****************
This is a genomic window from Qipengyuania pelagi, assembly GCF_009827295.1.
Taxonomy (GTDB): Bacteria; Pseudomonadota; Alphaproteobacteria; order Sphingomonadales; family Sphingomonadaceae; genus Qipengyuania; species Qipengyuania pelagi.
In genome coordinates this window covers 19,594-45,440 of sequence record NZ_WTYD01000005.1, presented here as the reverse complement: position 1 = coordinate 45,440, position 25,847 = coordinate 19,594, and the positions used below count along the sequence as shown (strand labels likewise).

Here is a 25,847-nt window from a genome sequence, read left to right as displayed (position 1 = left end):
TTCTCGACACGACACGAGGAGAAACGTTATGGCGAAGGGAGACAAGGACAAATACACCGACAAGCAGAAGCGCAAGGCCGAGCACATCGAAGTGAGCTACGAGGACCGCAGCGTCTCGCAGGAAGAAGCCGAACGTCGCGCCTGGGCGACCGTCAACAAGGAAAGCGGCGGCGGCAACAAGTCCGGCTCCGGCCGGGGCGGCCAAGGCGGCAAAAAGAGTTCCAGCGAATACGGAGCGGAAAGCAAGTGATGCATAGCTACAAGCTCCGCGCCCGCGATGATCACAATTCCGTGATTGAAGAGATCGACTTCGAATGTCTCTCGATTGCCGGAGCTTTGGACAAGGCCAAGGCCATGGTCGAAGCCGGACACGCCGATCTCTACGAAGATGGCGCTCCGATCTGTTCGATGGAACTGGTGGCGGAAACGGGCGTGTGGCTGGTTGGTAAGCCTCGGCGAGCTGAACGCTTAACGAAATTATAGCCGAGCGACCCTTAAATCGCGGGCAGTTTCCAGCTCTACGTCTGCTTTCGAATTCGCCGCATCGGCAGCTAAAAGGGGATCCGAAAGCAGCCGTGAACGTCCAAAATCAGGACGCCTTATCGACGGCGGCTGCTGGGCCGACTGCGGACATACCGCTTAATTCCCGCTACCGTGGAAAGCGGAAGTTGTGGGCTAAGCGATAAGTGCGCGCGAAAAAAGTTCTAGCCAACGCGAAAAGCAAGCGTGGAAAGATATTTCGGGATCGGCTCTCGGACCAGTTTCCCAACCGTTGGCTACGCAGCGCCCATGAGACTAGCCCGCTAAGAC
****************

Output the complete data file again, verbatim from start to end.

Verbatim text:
This is a genomic window from Qipengyuania pelagi, assembly GCF_009827295.1.
Taxonomy (GTDB): Bacteria; Pseudomonadota; Alphaproteobacteria; order Sphingomonadales; family Sphingomonadaceae; genus Qipengyuania; species Qipengyuania pelagi.
In genome coordinates this window covers 19,594-45,440 of sequence record NZ_WTYD01000005.1, presented here as the reverse complement: position 1 = coordinate 45,440, position 25,847 = coordinate 19,594, and the positions used below count along the sequence as shown (strand labels likewise).

Here is a 25,847-nt window from a genome sequence, read left to right as displayed (position 1 = left end):
TTCTCGACACGACACGAGGAGAAACGTTATGGCGAAGGGAGACAAGGACAAATACACCGACAAGCAGAAGCGCAAGGCCGAGCACATCGAAGTGAGCTACGAGGACCGCAGCGTCTCGCAGGAAGAAGCCGAACGTCGCGCCTGGGCGACCGTCAACAAGGAAAGCGGCGGCGGCAACAAGTCCGGCTCCGGCCGGGGCGGCCAAGGCGGCAAAAAGAGTTCCAGCGAATACGGAGCGGAAAGCAAGTGATGCATAGCTACAAGCTCCGCGCCCGCGATGATCACAATTCCGTGATTGAAGAGATCGACTTCGAATGTCTCTCGATTGCCGGAGCTTTGGACAAGGCCAAGGCCATGGTCGAAGCCGGACACGCCGATCTCTACGAAGATGGCGCTCCGATCTGTTCGATGGAACTGGTGGCGGAAACGGGCGTGTGGCTGGTTGGTAAGCCTCGGCGAGCTGAACGCTTAACGAAATTATAGCCGAGCGACCCTTAAATCGCGGGCAGTTTCCAGCTCTACGTCTGCTTTCGAATTCGCCGCATCGGCAGCTAAAAGGGGATCCGAAAGCAGCCGTGAACGTCCAAAATCAGGACGCCTTATCGACGGCGGCTGCTGGGCCGACTGCGGACATACCGCTTAATTCCCGCTACCGTGGAAAGCGGAAGTTGTGGGCTAAGCGATAAGTGCGCGCGAAAAAAGTTCTAGCCAACGCGAAAAGCAAGCGTGGAAAGATATTTCGGGATCGGCTCTCGGACCAGTTTCCCAACCGTTGGCTACGCAGCGCCCATGAGACTAGCCCGCTAAGAC